Why Does God Engender Hope?

christmas-1412789-mWhy might be the wrong question here. How or in what way might be better. The question is this: we live in a world of disappointment, of division and strife, of failure and loss, and what we have to look forward to is old age and death. What can God do to bring hope to this mess?

First, He gave us an account of how things were in the beginning. When He brought into being this world, none of the not hope stuff existed. The only disappointment was that Adam didn’t have a helpmate until God custom-made Eve. From that point on, there wasn’t any division, strife, failure, or loss. And no disappointment.

The first people had a perfect relationship with God and each other. They knew their place in the world and what their purpose was. They were safe and secure in the garden God made for them, That’s the way things were supposed to be! That was God’s original design. What He has in mind for us is peace and joy and fulfillment and belonging and significance.

God’s original design gives me hope.

But that hope would be a sense of loss if I didn’t also see that God has promised restoration. Even as God pronounced judgment on Adam, Eve, and the serpent, He declared there would come a time when the serpent’s head would be crushed.

In other words, the lies he’d fed Eve would no longer be coming out of his mouth to put doubts in her mind. His plot to undermine what God had made and declared good, would ultimately fail.

Of course, God’s promise is only as good as God is trustworthy, so that’s the next great reason for hope. God declares Himself trustworthy, then shows throughout the Bible that He is, in fact, One who does what He says He will do.

Doing what He said He would do, of course, includes following through on His warnings: if you do X, then Y will happen, but if you do A, then B. One side of the equation is blessing and the other, a curse.

The choice is essentially between righteousness and wickedness: the righteous will inherit the land, but the wicked will be cut off. It’s the theme of Psalm 37. The fact is, God was faithful to His word.

He was faithful to individuals like Abraham to whom He promised a son, and nations, and a blessing on all the nations.

He was faithful to Moses who He would not allow to enter the Promised Land because he did not treat God as holy.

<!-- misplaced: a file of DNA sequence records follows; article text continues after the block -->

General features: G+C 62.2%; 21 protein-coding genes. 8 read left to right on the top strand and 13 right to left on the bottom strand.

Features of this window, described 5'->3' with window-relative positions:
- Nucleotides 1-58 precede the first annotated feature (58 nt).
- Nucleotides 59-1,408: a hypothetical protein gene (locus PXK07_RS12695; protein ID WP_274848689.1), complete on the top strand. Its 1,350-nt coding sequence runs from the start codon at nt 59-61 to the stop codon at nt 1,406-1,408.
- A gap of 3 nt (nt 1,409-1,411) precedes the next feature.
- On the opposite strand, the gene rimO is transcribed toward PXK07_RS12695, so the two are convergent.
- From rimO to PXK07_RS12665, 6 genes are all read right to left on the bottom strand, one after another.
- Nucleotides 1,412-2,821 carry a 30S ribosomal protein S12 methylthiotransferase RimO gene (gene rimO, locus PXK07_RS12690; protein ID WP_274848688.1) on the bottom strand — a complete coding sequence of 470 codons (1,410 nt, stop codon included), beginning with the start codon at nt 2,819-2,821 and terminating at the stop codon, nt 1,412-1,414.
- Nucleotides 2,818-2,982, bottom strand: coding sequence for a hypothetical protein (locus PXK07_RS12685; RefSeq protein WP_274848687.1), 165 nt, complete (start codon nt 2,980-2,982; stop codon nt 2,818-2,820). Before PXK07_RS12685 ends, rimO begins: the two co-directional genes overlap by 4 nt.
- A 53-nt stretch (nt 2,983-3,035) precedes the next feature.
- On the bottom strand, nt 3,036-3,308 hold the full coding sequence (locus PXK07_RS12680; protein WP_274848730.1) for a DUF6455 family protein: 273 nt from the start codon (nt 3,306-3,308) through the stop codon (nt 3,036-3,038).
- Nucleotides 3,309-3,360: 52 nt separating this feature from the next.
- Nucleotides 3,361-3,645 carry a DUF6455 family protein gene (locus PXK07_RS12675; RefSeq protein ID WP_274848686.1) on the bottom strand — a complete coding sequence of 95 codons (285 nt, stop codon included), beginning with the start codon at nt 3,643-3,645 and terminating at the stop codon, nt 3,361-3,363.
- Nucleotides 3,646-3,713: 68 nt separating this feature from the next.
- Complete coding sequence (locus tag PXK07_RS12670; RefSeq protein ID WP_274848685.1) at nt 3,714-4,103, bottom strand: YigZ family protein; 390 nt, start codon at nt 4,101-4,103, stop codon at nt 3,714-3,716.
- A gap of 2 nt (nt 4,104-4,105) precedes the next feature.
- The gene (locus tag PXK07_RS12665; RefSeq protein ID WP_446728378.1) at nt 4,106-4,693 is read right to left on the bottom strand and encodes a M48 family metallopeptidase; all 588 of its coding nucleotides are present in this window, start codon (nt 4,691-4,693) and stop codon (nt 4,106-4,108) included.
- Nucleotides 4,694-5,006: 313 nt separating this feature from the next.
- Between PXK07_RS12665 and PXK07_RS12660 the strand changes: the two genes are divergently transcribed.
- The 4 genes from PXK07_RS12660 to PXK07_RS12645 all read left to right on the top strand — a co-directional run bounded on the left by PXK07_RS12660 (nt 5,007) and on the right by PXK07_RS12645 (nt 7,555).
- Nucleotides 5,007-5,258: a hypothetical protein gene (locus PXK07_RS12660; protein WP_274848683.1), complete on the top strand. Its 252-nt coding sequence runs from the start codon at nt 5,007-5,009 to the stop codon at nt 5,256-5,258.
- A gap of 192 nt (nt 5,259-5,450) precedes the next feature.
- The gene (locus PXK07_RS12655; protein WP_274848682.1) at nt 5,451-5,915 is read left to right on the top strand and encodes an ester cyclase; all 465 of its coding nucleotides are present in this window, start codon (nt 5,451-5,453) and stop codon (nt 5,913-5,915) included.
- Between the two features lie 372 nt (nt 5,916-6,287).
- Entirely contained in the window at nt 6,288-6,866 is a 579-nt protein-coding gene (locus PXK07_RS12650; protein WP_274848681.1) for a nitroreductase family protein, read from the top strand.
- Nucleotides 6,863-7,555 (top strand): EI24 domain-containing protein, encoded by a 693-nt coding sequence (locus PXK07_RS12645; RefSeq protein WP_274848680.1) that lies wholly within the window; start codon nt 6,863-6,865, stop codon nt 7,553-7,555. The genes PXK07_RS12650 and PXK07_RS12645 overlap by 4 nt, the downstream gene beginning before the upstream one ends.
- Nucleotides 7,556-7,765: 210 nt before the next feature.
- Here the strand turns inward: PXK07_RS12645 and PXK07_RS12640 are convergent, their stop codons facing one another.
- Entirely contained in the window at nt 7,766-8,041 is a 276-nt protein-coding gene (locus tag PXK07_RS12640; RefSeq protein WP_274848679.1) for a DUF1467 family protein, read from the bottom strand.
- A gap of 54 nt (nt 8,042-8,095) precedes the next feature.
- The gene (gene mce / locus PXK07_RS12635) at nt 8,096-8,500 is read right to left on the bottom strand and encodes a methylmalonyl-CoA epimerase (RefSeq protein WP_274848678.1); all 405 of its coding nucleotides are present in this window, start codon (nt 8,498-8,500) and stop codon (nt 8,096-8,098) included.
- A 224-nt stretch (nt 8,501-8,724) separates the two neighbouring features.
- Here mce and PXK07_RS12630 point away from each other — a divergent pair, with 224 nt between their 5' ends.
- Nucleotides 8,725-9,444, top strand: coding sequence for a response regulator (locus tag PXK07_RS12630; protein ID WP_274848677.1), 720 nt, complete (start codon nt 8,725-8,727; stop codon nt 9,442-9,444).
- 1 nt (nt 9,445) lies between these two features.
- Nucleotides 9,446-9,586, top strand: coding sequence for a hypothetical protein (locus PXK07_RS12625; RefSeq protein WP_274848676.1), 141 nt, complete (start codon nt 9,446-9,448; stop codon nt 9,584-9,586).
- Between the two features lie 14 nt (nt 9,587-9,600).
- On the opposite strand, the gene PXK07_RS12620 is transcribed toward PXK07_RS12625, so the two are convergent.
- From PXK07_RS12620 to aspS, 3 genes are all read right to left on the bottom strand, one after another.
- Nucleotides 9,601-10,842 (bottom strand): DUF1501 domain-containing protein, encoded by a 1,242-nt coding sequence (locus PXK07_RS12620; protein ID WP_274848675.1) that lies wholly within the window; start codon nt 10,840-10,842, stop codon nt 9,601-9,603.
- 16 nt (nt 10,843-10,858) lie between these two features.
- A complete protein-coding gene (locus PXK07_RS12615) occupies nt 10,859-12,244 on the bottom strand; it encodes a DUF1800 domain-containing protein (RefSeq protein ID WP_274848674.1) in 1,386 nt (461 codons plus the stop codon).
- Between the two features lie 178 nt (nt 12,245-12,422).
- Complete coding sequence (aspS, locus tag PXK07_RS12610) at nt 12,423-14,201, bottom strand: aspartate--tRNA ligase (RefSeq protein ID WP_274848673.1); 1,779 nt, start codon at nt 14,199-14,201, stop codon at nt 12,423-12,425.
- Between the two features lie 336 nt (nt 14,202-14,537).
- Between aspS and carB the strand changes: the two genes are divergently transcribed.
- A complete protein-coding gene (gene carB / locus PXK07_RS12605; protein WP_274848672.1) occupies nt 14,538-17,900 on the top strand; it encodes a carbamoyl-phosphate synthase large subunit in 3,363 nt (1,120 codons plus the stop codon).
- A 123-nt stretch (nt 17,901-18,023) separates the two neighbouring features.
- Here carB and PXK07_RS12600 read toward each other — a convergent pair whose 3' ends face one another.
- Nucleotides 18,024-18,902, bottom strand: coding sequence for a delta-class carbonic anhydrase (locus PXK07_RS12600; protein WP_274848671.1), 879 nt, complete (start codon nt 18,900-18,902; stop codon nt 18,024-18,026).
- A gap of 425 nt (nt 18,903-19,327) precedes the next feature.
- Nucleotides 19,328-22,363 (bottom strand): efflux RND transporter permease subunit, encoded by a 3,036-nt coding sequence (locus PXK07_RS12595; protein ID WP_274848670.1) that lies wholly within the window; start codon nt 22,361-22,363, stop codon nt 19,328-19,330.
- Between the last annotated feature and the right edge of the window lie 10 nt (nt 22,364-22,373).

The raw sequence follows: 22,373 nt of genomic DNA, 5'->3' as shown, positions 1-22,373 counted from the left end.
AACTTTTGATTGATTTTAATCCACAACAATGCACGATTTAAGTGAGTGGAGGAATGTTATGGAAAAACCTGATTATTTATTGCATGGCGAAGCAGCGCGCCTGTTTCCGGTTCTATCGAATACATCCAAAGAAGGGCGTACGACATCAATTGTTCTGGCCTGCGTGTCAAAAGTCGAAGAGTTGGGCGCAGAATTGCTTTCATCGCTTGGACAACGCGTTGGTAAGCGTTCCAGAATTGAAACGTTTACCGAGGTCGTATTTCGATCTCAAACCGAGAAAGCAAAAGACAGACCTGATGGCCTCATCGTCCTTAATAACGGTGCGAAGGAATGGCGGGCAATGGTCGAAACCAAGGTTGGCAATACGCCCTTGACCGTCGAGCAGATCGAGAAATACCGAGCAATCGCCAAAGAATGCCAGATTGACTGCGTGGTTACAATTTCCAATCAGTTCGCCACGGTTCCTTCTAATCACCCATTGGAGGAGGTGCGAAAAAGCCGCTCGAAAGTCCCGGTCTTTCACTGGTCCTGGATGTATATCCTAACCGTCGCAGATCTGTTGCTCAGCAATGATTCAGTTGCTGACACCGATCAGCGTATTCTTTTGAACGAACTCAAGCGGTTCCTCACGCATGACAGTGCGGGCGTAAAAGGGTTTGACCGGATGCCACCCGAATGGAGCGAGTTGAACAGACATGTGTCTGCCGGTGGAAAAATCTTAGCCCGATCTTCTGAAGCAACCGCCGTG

He was faithful to Joseph who came out of his prison to rule Egypt and faithful to Daniel to protect him from the mouth of lions.

He was faithful to Elijah and fed him during the three-and-a-half year drought. He was faithful to Gideon by giving him and his force of 300 men a great victory over the Midianites who numbered in the hundred thousands.

That’s not a tenth of those to whom God personally showed His faithfulness, but the truth is, He also showed His faithfulness to nations.

He was faithful in His judgment of Canaan, in His destruction of Sodom, in His conflict with Pharaoh and the gods of Egypt, in His installation of Israel in the Promised Land, in His provision for them, protection of them, rule over them, judgment of them. He was faithful to Assyria in warning them of His coming wrath, then sparing them when they repented.

He was faithful to carry word of His work in the world to nations far beyond the Middle East, both during Biblical times and during the two thousand years since.

So I have hope because God has proved Himself over and over. Of course, His greatest act of faithfulness was sending His Son to earth, not so He could understand us better—He made us, so He has no trouble knowing what we’re about. No, He came to do what we could not do for ourselves. He came to deal with sin once for all. He is the fulfillment of God’s promise to bless the nations.

Christ’s crucifixion paid the debt I owed for my sins. But He didn’t stop there. He also rose from the dead. He is the “first fruit,” showing the way for those of us coming behind. As He has a new spiritual body, one day those of us who believe will also have a new spiritual body and live with Christ forever.

“Forever” is such a big word, it scares some people. But part of the hope God gives is in this forever. As He intended life to be in the beginning, this forever we will enjoy with Him will be better.

That’s so great, it should be enough, but the thing is, God gives us hope for the Now. He sent us His Holy Spirit to give us joy and peace. To fill our hearts with His love, to comfort us when we deal with the disappointments this life brings. In other words, He gives us a taste of what is to come so that we aren’t scared about the unknown or so distant from Him we don’t recognize His voice. It’s actually another one of His acts of faithfulness. He said over and over He would not leave us or forsake us, and here He is, taking up residence in our hearts.

What a great God we have. What a great Hope is ours!

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Published in: on December 3, 2014 at 6:09 pm  Comments (2)  
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2 Comments

  1. I am enjoying your season of “Hope” series! Thank you! 😊👍

    Liked by 1 person

  2. […] Rebecca's post on hope […]

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